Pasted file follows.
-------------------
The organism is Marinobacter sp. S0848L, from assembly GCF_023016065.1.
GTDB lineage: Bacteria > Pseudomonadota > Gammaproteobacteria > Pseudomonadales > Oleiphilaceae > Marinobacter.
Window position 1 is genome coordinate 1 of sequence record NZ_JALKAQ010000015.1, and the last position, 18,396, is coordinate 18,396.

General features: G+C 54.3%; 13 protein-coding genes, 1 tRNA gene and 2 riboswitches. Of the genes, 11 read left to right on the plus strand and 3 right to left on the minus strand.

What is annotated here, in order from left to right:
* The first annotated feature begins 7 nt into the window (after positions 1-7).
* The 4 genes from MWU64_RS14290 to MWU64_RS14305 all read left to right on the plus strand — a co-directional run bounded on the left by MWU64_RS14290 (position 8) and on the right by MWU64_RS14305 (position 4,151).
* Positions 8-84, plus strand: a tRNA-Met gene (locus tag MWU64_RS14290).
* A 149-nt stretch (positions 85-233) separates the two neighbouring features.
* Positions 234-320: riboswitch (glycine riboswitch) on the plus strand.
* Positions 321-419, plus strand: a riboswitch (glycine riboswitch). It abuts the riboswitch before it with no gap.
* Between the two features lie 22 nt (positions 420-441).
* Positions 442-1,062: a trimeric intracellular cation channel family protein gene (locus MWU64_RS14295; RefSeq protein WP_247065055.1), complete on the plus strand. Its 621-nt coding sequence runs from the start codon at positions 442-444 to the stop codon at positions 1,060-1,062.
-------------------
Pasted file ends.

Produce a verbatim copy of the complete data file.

The organism is Marinobacter sp. S0848L, from assembly GCF_023016065.1.
GTDB lineage: Bacteria > Pseudomonadota > Gammaproteobacteria > Pseudomonadales > Oleiphilaceae > Marinobacter.
Window position 1 is genome coordinate 1 of sequence record NZ_JALKAQ010000015.1, and the last position, 18,396, is coordinate 18,396.

General features: G+C 54.3%; 13 protein-coding genes, 1 tRNA gene and 2 riboswitches. Of the genes, 11 read left to right on the plus strand and 3 right to left on the minus strand.

What is annotated here, in order from left to right:
* The first annotated feature begins 7 nt into the window (after positions 1-7).
* The 4 genes from MWU64_RS14290 to MWU64_RS14305 all read left to right on the plus strand — a co-directional run bounded on the left by MWU64_RS14290 (position 8) and on the right by MWU64_RS14305 (position 4,151).
* Positions 8-84, plus strand: a tRNA-Met gene (locus tag MWU64_RS14290).
* A 149-nt stretch (positions 85-233) separates the two neighbouring features.
* Positions 234-320: riboswitch (glycine riboswitch) on the plus strand.
* Positions 321-419, plus strand: a riboswitch (glycine riboswitch). It abuts the riboswitch before it with no gap.
* Between the two features lie 22 nt (positions 420-441).
* Positions 442-1,062: a trimeric intracellular cation channel family protein gene (locus MWU64_RS14295; RefSeq protein WP_247065055.1), complete on the plus strand. Its 621-nt coding sequence runs from the start codon at positions 442-444 to the stop codon at positions 1,060-1,062.